In the present study, women currently using hormone replacement had a 1·6-fold higher risk of VTE. This RR is somewhat lower than reported by other observational studies. A recent meta-analysis of hormone replacement therapy and risk of VTE (Canonico et al, 2008), assessing seven case-control studies and one cohort study, showed that the pooled OR of current oral oestrogen use for VTE was 2·5 (95%CI, 1·9, 3·4) compared with non-users. Our confidence interval overlapped that of the meta-analysis. Differences of the duration of treatment may contribute to inter-study differences of effect (Hernán et al, 2008). In the meta-analysis, the risk of VTE was significantly higher for treatment within the first year (pooled OR, 4·0, 95%CI, 2·9, 5·7) than for treatment later (pooled OR, 2·1, 95%CI, 1·3, 3·8) (Canonico et al, 2008). In the present study, the mean duration of hormone therapy use was about 5 years at baseline, and this could attenuate an effect of hormone therapy on the risk of VTE, even though we updated information on hormone use at follow-up examinations. Further, when we excluded women with one or more years duration of hormone therapy at baseline, the associations of current hormone use with the VTE grew stronger, which also supports the above hypothesis (Hernán et al, 2008).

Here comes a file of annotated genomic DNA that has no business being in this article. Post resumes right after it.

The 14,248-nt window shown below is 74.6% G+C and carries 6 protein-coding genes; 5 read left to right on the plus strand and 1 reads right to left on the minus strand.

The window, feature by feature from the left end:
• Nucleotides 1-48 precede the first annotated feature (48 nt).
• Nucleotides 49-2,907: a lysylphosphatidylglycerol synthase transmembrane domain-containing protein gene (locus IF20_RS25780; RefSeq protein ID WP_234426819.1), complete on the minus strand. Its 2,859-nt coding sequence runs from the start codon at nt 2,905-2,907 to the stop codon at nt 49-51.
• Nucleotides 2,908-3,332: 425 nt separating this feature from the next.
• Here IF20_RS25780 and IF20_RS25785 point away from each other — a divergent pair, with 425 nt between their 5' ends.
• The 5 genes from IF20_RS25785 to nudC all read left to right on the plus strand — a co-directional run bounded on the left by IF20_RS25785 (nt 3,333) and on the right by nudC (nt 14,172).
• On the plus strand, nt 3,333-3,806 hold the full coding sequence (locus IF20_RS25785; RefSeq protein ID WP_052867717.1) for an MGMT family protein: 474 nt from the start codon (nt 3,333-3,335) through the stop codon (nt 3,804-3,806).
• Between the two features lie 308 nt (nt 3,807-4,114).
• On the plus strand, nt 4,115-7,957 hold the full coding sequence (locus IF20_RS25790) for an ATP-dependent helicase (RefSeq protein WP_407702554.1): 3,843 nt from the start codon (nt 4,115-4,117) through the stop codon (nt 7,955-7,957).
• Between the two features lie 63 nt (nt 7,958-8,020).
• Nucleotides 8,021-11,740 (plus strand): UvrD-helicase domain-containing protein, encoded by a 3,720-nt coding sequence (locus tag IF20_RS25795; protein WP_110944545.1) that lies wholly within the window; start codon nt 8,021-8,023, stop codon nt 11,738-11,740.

A strength of the present study is that the cohorts studied were typical of general US adult populations, including both African Americans and whites. Potential limitations of this study warrant consideration. First, as in most clinical studies, we ascertained only clinically recognized VTE. This depended on participants’ accurate reporting of hospitalizations and on their physicians’ diagnostic work-up of suspected VTE events. During this study period, few VTEs were probably diagnosed and treated as outpatient events, but they would not be detected. However, misclassification of the VTE outcome was probably too rare to significantly alter our findings. Second, in the present study, because of limited numbers, we did not fully investigate the impact of unopposed and opposed oestrogen therapy on VTE separately. However, as well as our findings, others suggested that there is little difference in the risk of VTE between users of oestrogen alone and oestrogen plus progestin (Canonico et al, 2008). Third, we did not analyze the association between transdermal hormone use and VTE, but transdermal hormone use does not seem to increase risk of VTE. In the meta-analysis, the risk of VTE was clearly elevated for treatment by oral oestrogen (pooled OR, 2·5, 95%CI, 1·9, 3·4) but not for treatment by transdermal oestrogen (pooled OR, 1·2, 95%CI, 0·9, 1·7) (Canonico et al, 2008). Fourth, the number of VTE events in the present study was relatively small. We therefore may have missed a modest association of late menopause with incidence of VTE (RR, 1·49, CI, 0·89, 2·58) due to low power. A larger study would be needed to verify whether such a modest association exists. Fifth, among the post-menopausal women in this study, younger women may have been more likely to have had non-natural menopause compared with older women, which may have affected the associations. However, when we excluded women aged 54 years and less from the analyzes, the associations of reproductive history and hormone replacement with the incidence of VTE were unchanged; the multivariate-adjusted RR were 1·44 (95%CI, 0·83, 2·51) for late menopause and 1·67 (95%CI, 1·08, 2·57) for current hormone use. Finally, although we analyzed the associations of hormone use with the incidence of VTE using information on hormone use updated at follow-up examinations, some participants who were not re-examined missed updating. This could have led to an underestimate of the association of current hormone use with the risk of VTE.